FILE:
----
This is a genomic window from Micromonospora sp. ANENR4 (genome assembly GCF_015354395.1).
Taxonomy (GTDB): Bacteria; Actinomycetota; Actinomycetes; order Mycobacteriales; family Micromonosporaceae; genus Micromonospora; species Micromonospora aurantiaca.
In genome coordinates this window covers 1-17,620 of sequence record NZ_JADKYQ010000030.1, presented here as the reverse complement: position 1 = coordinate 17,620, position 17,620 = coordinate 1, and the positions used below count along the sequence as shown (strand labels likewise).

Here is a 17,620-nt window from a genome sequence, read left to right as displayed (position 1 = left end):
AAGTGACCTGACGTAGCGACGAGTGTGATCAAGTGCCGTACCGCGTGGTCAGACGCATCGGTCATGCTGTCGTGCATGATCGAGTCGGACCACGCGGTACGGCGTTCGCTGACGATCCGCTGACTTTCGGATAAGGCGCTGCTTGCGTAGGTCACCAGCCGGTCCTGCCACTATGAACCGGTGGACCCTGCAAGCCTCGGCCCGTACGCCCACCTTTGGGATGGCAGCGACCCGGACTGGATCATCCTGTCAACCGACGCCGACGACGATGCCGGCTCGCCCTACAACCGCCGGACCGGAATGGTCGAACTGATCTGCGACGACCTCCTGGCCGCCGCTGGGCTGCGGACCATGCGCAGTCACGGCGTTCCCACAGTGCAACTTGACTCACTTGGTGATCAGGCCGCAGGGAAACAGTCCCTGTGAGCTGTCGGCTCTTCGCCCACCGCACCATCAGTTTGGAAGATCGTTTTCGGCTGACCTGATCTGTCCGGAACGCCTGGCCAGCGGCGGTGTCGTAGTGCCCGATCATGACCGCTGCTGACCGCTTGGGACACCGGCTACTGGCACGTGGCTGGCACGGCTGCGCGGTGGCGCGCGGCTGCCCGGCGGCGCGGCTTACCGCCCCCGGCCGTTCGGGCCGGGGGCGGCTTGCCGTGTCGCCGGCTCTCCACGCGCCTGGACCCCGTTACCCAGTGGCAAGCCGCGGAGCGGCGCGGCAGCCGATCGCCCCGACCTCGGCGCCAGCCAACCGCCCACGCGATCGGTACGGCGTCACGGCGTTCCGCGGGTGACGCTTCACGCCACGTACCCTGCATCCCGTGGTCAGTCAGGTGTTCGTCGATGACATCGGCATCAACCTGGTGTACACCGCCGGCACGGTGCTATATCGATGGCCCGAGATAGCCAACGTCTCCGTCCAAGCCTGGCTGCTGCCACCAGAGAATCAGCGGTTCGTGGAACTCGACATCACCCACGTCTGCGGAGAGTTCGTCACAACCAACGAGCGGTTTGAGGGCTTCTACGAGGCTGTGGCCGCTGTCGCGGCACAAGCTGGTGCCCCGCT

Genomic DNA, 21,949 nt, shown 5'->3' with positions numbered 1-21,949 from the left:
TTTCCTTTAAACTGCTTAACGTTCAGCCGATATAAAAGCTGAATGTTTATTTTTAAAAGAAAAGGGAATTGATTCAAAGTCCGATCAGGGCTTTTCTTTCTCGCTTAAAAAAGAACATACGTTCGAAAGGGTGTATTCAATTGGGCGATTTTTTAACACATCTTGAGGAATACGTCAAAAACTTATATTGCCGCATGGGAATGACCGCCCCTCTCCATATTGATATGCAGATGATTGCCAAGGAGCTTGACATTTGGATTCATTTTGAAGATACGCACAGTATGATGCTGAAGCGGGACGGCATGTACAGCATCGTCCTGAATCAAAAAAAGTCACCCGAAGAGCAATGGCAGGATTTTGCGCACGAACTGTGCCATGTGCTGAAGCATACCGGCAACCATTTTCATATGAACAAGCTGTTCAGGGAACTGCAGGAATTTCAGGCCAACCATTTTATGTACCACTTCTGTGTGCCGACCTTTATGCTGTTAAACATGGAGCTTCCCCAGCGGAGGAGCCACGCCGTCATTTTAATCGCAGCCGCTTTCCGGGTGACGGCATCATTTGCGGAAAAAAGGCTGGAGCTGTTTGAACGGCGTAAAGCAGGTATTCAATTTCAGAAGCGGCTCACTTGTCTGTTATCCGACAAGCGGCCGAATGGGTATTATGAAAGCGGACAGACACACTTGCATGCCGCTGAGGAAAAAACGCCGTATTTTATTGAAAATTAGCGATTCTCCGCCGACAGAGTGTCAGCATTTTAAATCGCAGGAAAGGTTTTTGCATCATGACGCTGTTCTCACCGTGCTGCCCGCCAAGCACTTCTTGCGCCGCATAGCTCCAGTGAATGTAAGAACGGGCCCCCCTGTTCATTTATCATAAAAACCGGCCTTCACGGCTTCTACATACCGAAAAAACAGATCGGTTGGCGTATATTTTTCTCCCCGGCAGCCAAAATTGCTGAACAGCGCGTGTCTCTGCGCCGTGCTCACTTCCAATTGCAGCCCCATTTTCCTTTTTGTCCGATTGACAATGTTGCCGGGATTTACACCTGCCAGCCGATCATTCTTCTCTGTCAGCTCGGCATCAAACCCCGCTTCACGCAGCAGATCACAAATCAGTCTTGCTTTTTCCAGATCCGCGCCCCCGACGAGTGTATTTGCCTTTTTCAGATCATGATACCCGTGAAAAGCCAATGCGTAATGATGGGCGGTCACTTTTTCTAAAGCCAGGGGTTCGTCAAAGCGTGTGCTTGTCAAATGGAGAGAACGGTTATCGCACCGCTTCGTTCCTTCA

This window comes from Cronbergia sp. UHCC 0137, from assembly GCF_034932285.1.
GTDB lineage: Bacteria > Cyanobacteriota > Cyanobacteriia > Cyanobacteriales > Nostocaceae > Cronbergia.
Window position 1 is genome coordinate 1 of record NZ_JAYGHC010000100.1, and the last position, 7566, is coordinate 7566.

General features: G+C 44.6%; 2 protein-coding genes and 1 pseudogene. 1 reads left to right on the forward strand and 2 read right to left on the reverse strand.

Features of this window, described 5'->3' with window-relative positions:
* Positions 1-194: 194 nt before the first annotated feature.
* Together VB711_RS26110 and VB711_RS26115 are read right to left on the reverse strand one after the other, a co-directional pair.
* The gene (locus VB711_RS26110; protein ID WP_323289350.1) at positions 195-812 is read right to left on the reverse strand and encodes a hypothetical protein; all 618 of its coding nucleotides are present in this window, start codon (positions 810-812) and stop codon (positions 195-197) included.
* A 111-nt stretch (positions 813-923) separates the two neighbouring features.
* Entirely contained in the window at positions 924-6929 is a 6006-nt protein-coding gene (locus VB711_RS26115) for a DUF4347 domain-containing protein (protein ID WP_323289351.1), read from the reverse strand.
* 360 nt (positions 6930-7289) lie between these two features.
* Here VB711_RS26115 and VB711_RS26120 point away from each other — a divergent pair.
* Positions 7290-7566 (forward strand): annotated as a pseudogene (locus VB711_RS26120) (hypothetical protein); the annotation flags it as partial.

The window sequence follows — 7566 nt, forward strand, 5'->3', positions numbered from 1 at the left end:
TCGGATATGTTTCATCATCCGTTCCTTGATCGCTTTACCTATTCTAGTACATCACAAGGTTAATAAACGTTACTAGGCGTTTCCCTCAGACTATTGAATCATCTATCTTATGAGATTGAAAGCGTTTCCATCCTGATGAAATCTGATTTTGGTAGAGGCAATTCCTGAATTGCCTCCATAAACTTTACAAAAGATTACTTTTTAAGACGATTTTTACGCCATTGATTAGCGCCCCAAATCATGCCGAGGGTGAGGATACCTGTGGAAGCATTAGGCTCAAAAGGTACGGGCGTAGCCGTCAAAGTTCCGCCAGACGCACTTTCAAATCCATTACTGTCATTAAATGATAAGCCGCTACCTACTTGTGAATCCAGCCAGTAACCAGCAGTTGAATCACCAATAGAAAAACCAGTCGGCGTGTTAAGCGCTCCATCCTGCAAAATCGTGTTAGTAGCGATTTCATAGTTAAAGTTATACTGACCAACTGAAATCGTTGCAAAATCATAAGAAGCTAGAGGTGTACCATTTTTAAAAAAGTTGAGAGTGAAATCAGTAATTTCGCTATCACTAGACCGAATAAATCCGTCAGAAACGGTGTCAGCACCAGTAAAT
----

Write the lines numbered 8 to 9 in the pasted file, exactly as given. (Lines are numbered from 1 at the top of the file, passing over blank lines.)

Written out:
This window comes from Cronbergia sp. UHCC 0137, from assembly GCF_034932285.1.
GTDB lineage: Bacteria > Cyanobacteriota > Cyanobacteriia > Cyanobacteriales > Nostocaceae > Cronbergia.